As a Hadrami, jambia is not a culture symbol to me. Although I grew up in Sana’a and my family live in Sana’a for a long time, we do not wear jambia. After this photo shooting activity, I learnt more about jambia than the Sana’ani.
Jambia is more than a cultural symbol. It represents dignity, honor, and reputation of the Yemeni men. Through the lens of camera, Hisham Abdulaziz presents a series of photos document the traditional jambia making process and its role and values in the Sana’ani culture. His photographs have won him a first photo-essay prize from the french francophonie competition in photojournalism and photo-essay.
Jambia, a dagger with a short curved blade that is worn on a belt, characteristics of Yemeni people.
The hilt or handle, is the most significant part. In fact, the price of a jambia is in most cases determined by its hilt. The saifani is the most expensive type. It is made of rhinoceros’s horns, other types of hilts are made of different types of horns or wood.
After shaping of the hilt, multiple holes are made using a drill, these holes are filled with gold, silver or copper.
The blade is double sided, with a protrusion in the middle part that allows it to fit in its sheath. Hilt and blade are attached together using liquified olibanum as an adhesive.
Jambia’s sooq, here is the market where you can buy Jambias, so many shops showing so many jambias at different shapes, qualities and prices.
The sheath of the blade is made of wood and animal’s leather. It then attached to the belt.
Women also have a role to play in the process of making Jambia. The sewing of belts of Jambias are usually a job for women in their homes to do. There are many shapes and decorations, and it takes about four weeks to finish one belt. Unfortunately a very serious problem have appeared, which is the importing of already made belts, so those women are left jobless.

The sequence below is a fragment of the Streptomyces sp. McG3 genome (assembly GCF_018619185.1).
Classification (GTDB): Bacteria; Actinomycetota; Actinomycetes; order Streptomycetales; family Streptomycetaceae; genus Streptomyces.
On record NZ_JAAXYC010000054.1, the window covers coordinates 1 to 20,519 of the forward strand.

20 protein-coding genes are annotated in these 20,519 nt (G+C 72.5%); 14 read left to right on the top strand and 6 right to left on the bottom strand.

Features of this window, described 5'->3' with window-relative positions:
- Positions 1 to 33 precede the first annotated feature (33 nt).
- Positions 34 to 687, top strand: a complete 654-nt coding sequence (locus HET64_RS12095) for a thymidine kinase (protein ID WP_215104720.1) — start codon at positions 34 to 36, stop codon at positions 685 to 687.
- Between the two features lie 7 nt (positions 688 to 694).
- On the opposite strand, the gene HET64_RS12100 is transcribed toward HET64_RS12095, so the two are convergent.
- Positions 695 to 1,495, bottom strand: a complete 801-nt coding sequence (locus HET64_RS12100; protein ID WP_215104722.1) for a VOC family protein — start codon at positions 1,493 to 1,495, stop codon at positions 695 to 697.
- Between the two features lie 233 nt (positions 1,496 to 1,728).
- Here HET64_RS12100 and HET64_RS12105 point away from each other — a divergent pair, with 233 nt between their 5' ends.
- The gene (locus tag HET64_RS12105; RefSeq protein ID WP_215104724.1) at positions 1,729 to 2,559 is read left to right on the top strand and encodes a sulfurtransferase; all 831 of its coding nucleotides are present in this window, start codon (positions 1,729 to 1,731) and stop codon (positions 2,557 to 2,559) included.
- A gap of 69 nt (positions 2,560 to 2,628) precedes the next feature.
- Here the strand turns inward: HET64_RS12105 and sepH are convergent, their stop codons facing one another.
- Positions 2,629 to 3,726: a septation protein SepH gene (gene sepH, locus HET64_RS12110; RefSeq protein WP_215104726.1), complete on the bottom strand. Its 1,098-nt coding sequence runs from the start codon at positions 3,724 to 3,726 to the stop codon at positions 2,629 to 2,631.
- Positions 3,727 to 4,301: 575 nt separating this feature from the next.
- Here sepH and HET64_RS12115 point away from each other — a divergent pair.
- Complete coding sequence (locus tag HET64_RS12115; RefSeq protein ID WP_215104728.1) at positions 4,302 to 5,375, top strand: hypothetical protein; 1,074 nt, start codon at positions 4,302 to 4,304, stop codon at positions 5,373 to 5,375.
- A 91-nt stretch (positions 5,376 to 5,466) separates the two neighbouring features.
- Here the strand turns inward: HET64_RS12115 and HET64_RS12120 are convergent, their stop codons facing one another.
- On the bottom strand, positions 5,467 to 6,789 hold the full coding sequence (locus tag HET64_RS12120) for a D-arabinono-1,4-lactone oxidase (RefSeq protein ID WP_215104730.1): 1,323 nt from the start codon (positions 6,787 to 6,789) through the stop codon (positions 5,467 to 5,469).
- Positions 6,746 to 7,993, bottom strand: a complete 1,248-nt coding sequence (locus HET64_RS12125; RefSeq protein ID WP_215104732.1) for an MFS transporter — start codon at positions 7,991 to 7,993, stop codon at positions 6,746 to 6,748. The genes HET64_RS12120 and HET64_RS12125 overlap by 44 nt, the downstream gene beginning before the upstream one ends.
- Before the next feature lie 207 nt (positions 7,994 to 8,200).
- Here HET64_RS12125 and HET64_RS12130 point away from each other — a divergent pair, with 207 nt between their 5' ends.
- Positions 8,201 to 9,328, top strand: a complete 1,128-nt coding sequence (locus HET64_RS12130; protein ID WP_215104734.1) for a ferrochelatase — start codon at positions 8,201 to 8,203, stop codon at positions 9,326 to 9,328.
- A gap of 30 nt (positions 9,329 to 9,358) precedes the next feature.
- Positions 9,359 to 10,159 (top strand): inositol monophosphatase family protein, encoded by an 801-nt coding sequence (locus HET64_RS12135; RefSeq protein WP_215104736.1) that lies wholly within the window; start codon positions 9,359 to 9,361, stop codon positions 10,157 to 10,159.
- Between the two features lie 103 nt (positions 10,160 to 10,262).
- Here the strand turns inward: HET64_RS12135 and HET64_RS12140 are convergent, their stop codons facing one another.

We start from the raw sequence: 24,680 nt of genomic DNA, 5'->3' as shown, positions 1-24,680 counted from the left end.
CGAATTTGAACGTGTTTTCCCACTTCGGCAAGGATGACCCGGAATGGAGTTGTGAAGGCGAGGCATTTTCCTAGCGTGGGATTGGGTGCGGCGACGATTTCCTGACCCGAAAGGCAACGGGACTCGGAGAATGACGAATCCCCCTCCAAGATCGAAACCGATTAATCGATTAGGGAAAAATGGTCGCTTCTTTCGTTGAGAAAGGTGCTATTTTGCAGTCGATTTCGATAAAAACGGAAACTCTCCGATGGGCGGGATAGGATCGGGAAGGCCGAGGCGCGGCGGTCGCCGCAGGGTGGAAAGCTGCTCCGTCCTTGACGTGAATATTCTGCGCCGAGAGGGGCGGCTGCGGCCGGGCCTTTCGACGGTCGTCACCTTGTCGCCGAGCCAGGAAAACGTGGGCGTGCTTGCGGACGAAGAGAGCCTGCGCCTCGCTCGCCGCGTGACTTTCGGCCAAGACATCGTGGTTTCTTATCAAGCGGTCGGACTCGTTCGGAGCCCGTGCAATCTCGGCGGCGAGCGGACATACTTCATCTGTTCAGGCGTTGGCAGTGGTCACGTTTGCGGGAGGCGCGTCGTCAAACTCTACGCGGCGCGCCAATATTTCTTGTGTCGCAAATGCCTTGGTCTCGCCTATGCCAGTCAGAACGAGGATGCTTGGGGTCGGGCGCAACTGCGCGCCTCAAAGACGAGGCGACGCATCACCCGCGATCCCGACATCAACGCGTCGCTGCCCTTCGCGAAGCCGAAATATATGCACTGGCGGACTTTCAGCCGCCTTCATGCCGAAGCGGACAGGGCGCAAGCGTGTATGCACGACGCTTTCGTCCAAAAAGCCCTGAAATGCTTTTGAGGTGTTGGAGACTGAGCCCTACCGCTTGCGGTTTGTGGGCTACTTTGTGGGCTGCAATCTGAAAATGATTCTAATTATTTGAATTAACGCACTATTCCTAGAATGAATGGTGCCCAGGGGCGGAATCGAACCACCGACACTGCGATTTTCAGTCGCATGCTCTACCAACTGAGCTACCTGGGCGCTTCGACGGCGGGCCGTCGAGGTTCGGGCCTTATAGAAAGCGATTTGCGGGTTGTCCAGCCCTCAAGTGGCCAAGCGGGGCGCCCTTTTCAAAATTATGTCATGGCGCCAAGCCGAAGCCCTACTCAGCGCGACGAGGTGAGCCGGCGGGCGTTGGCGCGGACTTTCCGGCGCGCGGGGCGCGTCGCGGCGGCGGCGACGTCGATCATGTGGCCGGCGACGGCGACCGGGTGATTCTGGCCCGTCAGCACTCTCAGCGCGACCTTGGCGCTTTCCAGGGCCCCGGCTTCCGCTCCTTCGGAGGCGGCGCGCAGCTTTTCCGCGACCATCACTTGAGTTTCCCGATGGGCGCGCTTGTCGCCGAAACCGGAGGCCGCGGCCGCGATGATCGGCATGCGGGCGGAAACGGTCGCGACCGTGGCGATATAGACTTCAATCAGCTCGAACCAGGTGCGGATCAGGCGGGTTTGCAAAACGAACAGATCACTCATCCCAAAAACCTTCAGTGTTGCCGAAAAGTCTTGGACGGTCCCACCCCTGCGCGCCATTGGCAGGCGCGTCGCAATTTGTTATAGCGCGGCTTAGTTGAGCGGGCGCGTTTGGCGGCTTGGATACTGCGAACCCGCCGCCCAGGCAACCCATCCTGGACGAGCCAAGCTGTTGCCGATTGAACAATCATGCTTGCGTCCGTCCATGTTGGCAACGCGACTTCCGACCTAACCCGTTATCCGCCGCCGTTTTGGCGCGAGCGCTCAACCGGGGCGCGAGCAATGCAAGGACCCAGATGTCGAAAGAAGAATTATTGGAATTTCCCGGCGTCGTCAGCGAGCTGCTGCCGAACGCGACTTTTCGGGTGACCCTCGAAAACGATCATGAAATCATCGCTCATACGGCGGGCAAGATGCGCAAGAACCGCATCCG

[Behind the Scene: Her father owns a jambia shop in Old Sana’a. She sews it and her father sells them. When I was shooting him, I asked him about jambia and he was very kind. I took a little infomation from here and there. I asked him about the sewing. I want to shoot a photo of it. He was like what! Are you serious? I told him that I have this photo essay project… He gave me one condition: he didn’t want her eyes to be shown in the photo. I promised that I would not do that. It was difficult to get the concept right without shooting the eyes. I tried different angles and was tough for me. I created the studios there. It took me half an hour to get the one I satisfied.]
Final touches are made to make the Jambia more shiny.
Inside the sooq, shops are open daily from the early morning till the late evening, a continuous process and everyone enjoying what they are doing.
[Behind the Scene: I was sitting in this man’s shop to wait for the perfect moment to shoot. The owner was annoyed by me and he was like whatever if you want to sit here. I have been sitting in the shop for half an hour. The perfect came when two men passing by. It took me less than five minuets to shoot it but half an hour to wait for it. I think it is worth. 🙂 ]
As Jambia represents dignity of Yemeni men, if someone had done anything shameful to someone else, it is common that he will hand over his own Jambia to that person to ask for forgiveness, this is known as “Jah”.
Bara’a dance, it was used in ancient times to scares enemy tribes, by waving with the blades of Jambia, as Jambia is a symbol of courage and dignity of its holders. Nowadays the same dance is performed in events, such as marriage ceremonies.
In some tribes it is a tradition that when a bride is leaving her house, to be moved to her husband, she holds a Jambia of her father or brothers, to show her belonging to the family and the pride and dignity her family name carries, others think that this may also save her from envy or bad souls.